Nor can the U.S. invest its hopes in talks alone. Pyongyang insists that it will neither freeze nor dismantle its nuclear and missile programs. U.S. envoys have met with their North Korean counterparts during almost every year in the last decade, yet failed to induce Pyongyang to return to disarmament talks. In 2012, President Obama finally secured Pyongyang’s agreement to freeze its nuclear and missile programs. Two weeks later, Pyongyang reneged.
I might add that in 2007, North Korea secretly built a nuclear reactor in a part of Syria now controlled by ISIS. There is no compromise, no half-surrender, no piece of paper that will secure peace and prevent war without Pyongyang’s disarmament and without fundamental humanitarian reforms. As long as Pyongyang possesses weapons of mass destruction, and as long as its model of survival is based on terror and secrecy, it will still pose an existential threat to the United States, to Americans’ freedom of speech, and to the security of the entire world. As the Sony cyber terrorist threat, the Bangladesh Bank theft, and the horrors in Syria have shown us, North Korea isn’t just a Korean problem, it is, as President Trump said recently, “a humanity problem.” If you really think the solution to this is as simple as “talk to them,” at least review the record on just how many times President Obama and his predecessors tried to do exactly that.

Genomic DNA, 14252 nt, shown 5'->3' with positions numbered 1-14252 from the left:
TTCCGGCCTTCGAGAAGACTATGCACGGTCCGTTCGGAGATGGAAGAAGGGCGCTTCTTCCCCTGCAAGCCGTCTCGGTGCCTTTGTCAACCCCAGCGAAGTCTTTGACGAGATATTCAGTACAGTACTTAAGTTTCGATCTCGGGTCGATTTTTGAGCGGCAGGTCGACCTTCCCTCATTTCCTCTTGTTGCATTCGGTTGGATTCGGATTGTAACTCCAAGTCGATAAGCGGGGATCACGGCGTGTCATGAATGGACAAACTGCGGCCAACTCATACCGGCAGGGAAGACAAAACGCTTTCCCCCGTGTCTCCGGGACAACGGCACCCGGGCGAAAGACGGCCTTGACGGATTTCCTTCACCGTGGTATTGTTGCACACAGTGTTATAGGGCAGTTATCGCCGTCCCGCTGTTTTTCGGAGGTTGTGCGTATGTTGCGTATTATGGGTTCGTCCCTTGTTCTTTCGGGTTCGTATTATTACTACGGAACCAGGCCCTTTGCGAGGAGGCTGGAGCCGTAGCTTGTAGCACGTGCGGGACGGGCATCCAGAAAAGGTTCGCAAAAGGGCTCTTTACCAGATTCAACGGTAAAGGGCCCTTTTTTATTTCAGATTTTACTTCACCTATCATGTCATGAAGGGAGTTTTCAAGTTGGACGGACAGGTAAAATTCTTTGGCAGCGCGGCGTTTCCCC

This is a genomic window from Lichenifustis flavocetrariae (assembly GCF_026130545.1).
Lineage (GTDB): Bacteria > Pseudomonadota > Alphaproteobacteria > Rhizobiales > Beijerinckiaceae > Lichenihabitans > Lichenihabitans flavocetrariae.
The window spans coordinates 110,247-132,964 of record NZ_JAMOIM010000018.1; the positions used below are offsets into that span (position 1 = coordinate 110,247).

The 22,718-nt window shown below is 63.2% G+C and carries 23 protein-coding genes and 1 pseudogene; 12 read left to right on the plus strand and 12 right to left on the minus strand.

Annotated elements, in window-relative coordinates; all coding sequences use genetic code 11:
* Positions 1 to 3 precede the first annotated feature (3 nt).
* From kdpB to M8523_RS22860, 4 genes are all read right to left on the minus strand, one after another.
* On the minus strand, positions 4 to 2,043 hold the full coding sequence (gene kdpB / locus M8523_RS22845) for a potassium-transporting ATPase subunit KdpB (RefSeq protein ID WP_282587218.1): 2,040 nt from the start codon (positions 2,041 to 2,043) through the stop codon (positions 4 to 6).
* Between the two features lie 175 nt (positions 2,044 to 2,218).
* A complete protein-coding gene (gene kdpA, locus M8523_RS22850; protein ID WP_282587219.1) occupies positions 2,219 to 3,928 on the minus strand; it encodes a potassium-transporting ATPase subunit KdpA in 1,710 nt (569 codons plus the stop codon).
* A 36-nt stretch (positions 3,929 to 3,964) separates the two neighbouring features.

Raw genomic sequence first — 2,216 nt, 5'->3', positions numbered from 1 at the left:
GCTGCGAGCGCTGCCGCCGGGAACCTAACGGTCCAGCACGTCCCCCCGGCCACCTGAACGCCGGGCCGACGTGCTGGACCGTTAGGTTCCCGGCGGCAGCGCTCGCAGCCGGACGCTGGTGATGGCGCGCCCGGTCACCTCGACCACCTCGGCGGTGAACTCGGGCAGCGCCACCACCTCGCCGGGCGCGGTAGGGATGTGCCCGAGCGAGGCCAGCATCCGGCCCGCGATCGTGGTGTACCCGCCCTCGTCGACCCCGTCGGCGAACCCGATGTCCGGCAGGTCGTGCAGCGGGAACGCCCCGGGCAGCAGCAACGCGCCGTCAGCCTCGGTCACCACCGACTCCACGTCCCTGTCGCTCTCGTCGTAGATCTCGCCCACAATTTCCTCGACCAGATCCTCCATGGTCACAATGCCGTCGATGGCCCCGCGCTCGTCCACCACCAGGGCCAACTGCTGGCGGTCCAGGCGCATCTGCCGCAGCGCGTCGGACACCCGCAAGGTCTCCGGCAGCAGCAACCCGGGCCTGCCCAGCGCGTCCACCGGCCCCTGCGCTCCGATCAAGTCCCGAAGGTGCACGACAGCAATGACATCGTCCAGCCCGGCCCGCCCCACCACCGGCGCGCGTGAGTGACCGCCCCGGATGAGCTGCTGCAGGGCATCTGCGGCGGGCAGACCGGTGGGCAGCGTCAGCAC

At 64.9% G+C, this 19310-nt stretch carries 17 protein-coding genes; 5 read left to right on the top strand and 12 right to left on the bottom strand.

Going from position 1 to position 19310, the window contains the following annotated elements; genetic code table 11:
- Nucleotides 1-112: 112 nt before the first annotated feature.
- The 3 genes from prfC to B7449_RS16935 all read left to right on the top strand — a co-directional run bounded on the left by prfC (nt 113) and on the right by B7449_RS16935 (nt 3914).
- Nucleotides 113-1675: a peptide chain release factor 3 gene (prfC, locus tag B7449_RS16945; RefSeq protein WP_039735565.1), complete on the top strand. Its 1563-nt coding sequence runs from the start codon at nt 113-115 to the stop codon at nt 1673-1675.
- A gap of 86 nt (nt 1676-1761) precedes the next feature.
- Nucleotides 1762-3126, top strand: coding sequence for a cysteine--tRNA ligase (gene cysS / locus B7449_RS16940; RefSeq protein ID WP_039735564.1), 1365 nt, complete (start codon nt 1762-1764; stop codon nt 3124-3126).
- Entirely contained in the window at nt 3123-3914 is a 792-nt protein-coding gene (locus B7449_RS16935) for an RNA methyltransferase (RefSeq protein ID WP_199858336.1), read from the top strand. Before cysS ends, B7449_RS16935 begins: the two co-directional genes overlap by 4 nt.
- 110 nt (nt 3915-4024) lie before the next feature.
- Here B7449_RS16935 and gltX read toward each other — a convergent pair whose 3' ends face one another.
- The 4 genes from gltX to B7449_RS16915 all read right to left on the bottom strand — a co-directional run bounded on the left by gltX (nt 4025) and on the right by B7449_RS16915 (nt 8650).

That’s why, in the medium term, the U.S. may well decide that it must strike first to prevent a direct North Korean nuclear threat to the American people. The more Washington trusts Seoul, the more value it sees in maintaining an alliance with Seoul to help disarm Pyongyang peacefully, and the less likely war is. The less Washington trusts Seoul, the less certain it is whose side Seoul is on, and the less certain it is that a warning to Seoul wouldn’t also be a tip-off to Pyongyang, the less likely President Trump is to warn Seoul of a preemptive strike. You don’t have to tell me the risks of this. There are people in South Korea I love. Not that it should matter; the people on both sides of the DMZ who would suffer are human beings. We should want all of them to have a chance not only to survive, but also to live.